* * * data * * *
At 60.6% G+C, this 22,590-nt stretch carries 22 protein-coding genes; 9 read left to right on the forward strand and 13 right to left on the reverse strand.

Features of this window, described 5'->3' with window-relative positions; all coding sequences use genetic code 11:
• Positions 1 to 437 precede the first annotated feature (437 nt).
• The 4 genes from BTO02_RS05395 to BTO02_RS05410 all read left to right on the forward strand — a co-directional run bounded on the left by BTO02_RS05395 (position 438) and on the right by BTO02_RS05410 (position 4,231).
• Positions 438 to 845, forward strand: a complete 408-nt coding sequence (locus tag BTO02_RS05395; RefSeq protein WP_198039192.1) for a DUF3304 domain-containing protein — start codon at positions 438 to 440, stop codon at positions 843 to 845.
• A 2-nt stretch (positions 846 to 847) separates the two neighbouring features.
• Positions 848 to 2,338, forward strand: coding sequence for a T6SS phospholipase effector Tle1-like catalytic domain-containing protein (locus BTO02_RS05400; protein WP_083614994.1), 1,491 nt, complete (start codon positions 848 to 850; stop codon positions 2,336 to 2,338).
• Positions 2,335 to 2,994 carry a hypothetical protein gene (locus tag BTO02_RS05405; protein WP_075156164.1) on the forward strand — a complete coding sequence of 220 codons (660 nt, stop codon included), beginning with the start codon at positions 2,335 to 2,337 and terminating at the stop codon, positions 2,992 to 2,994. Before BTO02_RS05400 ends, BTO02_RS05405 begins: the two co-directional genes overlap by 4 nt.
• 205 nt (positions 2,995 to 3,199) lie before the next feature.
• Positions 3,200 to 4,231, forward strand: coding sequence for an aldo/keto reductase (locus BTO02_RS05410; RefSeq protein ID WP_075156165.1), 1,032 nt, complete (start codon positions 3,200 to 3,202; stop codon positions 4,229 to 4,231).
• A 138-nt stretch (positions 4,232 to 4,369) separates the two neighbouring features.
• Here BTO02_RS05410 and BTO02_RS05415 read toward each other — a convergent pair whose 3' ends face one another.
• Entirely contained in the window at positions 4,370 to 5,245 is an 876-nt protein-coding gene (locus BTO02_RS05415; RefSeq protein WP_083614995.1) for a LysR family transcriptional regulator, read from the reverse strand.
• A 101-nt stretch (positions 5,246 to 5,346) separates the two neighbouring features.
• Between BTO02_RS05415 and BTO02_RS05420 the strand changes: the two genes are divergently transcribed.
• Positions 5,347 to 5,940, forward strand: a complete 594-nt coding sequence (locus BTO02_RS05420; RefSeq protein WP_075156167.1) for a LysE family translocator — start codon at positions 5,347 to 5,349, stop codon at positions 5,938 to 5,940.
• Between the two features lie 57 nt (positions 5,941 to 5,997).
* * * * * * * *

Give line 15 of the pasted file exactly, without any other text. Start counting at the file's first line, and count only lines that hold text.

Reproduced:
• Between BTO02_RS05415 and BTO02_RS05420 the strand changes: the two genes are divergently transcribed.